Doug (vo): James Franco can be an unbelievably good actor, but he seems kind of miscast here. I feel like there should've been someone a little older or a little bit better at being a fast-talker. He just kind of looks like a guy who's trying to play a con artist, not an actual con artist himself. The whole film, as you'd probably imagine, is building up to the classic "liar revealed" story, and I hate these stories. I think we're all so sick of it. I think we put up with it more if tons of creative stuff was coming, and, yeah, there are some really creative scenes. But story-wise, it goes the route you think it's gonna go and, yeah, the whole time you're watching it, you're thinking, "Huh. Wasn't this done a lot better in Wicked?"
(Theodora, the Wicked Witch of the West, is shown in several clips and stills)
Doug (vo): And, speaking of which, let's get to the ultimate blunder in this movie: Mila Kunis as the Wicked Witch. Oh, Lord, this is a good actress. She can do good stuff. But this is completely the wrong choice. It's like having William Shatner as Hamlet or Leonardo DiCaprio as the Mask. Just some things don't go together, and you know they're not gonna go together, but you kind of hope. It's like Michael Keaton and Batman, like everyone thought it wasn't gonna work, but maybe it'll play out, maybe the director saw something that nobody else saw. But, no. The makeup is ridiculous, the voice she has isn't dramatic and it isn't intimidating. It just looks like a little girl dressing up for Halloween and screaming, "I'm the Wicked Witch! Believe me! I'm the Wicked Witch!" It's hard to watch, like, really hard to watch. And like I said, this is a good actress, she has tons of other work to her credit. This just isn't gonna be one of them.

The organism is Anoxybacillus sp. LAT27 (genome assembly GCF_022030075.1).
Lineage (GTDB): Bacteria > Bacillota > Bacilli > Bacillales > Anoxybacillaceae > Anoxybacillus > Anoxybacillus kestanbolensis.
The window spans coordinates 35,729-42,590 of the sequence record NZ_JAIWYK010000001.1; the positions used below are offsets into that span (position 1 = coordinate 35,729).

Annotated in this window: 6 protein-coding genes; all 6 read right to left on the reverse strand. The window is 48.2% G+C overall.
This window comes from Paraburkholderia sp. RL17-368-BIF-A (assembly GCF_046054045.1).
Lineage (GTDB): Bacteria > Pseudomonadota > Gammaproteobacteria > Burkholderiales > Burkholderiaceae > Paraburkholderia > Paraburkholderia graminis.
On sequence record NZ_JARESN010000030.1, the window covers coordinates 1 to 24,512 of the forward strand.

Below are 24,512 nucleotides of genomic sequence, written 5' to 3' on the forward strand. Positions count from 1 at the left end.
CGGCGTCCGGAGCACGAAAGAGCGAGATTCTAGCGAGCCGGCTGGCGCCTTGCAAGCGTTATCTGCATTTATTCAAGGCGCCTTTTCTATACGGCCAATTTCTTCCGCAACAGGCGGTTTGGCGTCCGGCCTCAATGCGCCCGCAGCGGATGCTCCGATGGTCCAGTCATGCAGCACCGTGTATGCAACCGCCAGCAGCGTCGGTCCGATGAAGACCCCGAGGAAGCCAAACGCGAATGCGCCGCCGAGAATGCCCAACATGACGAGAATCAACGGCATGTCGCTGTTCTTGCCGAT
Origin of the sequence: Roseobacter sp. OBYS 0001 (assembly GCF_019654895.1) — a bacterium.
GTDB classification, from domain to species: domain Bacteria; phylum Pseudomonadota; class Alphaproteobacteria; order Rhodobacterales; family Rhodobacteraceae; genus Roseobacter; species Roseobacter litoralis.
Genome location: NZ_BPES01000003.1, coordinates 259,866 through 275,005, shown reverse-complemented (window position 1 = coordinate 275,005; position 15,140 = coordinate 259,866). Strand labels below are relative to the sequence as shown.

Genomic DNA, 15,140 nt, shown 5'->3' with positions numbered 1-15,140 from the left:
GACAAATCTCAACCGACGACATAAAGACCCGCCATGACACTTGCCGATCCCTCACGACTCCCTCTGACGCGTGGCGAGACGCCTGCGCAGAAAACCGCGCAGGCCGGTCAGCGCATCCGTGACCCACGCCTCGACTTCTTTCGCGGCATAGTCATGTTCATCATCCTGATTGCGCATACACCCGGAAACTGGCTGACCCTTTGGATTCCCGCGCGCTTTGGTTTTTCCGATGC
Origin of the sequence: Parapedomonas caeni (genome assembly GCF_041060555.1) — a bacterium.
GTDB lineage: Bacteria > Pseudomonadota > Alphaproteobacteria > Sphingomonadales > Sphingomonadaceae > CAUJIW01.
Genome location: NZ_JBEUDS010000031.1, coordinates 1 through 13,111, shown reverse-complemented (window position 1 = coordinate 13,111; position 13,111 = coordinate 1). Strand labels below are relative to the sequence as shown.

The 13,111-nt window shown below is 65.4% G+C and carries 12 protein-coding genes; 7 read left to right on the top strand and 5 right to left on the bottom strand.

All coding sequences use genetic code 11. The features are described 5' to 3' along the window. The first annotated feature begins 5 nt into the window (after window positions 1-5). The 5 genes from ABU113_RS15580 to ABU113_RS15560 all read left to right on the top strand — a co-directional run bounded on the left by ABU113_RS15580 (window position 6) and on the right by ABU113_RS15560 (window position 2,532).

Final thought Edit
Doug (vo): The majority of feedback I hear on this movie is mostly really negative, like people not only dislike this movie, they hated, they just thought it was the pits. While I think some scenes are, I can't quite go that far. The "liar revealed" story is painful, but the rest of the setup I thought was actually kind of clever. If given a little bit more focus and a few different choices made, I think this could've been actually a really good story and a downright really great film. But as is, kind of like the Spider-Man movies, they're well-intended and creative and visually interesting, but they're just kind of awkward. The moments that work are really great moments, the ones that don't are just kind of uncomfortable. I guess I wasn't expecting that much. I mean, I wasn't especially excited for this movie. So maybe there wasn't as big a disappointment for me. I'm still glad I saw certain scenes, I liked some of these creative characters, I like when they're flying in the bubbles, I like when he's putting the China Doll back together, I like some of this imagery. But clearly, some of these casting choices should've been moved around, some of the dialogue could've been a lot more clever, the pacing in some moments could've been a little tighter, which leads to an obviously good-intentioned, but still clumsy movie. If you're in the mood for some good visuals and a couple of nice scenes, I'd say this isn't that bad one to check out. But if you're in the mood for something that's much more complete and put together, I say, you're probably gonna need a lot more glue.
(The film's title is shown)